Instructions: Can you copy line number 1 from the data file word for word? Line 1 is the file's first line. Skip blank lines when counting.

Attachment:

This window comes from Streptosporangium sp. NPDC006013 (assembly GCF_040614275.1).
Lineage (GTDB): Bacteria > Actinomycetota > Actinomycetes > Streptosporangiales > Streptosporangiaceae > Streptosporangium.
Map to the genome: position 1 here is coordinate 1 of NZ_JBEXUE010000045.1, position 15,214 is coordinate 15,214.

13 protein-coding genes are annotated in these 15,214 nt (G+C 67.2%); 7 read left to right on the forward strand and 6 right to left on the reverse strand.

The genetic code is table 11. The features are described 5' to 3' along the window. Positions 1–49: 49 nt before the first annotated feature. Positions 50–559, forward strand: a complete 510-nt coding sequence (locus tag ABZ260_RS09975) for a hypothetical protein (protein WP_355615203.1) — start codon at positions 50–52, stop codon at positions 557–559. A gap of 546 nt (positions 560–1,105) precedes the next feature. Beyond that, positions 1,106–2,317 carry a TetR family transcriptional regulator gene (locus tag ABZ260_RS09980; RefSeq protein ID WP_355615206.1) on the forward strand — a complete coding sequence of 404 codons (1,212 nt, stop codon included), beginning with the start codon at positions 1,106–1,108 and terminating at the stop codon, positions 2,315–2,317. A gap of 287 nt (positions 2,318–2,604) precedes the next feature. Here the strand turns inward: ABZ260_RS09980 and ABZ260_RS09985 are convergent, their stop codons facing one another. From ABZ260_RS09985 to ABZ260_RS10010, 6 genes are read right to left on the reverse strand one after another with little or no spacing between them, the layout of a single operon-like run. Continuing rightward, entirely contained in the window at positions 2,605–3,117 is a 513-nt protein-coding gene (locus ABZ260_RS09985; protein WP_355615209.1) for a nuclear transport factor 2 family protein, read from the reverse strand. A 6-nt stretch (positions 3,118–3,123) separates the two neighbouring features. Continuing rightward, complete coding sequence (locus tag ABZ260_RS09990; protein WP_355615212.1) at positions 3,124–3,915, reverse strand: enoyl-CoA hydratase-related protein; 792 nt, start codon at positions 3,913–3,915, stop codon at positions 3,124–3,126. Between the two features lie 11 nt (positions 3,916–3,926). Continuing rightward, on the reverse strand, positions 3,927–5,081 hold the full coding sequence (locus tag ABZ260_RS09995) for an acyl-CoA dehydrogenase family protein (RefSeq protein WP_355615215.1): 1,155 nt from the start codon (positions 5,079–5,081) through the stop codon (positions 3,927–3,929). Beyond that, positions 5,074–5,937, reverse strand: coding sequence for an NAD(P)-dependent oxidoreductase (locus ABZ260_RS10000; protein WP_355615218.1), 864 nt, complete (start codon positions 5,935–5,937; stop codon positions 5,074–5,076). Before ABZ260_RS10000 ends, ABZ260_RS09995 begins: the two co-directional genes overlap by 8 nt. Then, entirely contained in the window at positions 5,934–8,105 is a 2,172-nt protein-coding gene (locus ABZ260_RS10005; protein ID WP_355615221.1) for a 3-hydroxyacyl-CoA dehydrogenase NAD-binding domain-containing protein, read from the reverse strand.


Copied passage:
This window comes from Streptosporangium sp. NPDC006013 (assembly GCF_040614275.1).